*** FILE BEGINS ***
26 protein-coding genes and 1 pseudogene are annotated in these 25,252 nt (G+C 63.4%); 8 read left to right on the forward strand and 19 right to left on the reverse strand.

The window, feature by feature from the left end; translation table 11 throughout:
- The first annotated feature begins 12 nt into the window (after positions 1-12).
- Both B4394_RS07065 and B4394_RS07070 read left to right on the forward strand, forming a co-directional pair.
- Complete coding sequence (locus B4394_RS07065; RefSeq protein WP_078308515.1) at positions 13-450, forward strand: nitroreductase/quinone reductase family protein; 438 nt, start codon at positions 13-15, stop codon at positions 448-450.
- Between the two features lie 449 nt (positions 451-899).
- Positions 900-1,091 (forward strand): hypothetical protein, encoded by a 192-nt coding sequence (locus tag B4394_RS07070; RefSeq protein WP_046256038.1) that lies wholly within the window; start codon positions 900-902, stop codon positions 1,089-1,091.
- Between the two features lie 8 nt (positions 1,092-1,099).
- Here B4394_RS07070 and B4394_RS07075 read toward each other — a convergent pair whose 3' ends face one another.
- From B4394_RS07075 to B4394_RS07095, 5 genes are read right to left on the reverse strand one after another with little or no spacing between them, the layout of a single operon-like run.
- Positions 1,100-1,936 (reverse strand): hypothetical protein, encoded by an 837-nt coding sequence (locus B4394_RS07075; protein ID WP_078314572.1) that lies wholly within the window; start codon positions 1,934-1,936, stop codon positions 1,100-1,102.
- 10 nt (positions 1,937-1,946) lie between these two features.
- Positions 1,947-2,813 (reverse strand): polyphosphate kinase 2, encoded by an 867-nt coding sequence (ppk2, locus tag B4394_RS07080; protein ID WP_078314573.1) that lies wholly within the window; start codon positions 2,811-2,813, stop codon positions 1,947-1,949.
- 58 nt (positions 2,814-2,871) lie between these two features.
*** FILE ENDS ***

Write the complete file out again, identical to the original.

26 protein-coding genes and 1 pseudogene are annotated in these 25,252 nt (G+C 63.4%); 8 read left to right on the forward strand and 19 right to left on the reverse strand.

The window, feature by feature from the left end; translation table 11 throughout:
- The first annotated feature begins 12 nt into the window (after positions 1-12).
- Both B4394_RS07065 and B4394_RS07070 read left to right on the forward strand, forming a co-directional pair.
- Complete coding sequence (locus B4394_RS07065; RefSeq protein WP_078308515.1) at positions 13-450, forward strand: nitroreductase/quinone reductase family protein; 438 nt, start codon at positions 13-15, stop codon at positions 448-450.
- Between the two features lie 449 nt (positions 451-899).
- Positions 900-1,091 (forward strand): hypothetical protein, encoded by a 192-nt coding sequence (locus tag B4394_RS07070; RefSeq protein WP_046256038.1) that lies wholly within the window; start codon positions 900-902, stop codon positions 1,089-1,091.
- Between the two features lie 8 nt (positions 1,092-1,099).
- Here B4394_RS07070 and B4394_RS07075 read toward each other — a convergent pair whose 3' ends face one another.
- From B4394_RS07075 to B4394_RS07095, 5 genes are read right to left on the reverse strand one after another with little or no spacing between them, the layout of a single operon-like run.
- Positions 1,100-1,936 (reverse strand): hypothetical protein, encoded by an 837-nt coding sequence (locus B4394_RS07075; protein ID WP_078314572.1) that lies wholly within the window; start codon positions 1,934-1,936, stop codon positions 1,100-1,102.
- 10 nt (positions 1,937-1,946) lie between these two features.
- Positions 1,947-2,813 (reverse strand): polyphosphate kinase 2, encoded by an 867-nt coding sequence (ppk2, locus tag B4394_RS07080; protein ID WP_078314573.1) that lies wholly within the window; start codon positions 2,811-2,813, stop codon positions 1,947-1,949.
- 58 nt (positions 2,814-2,871) lie between these two features.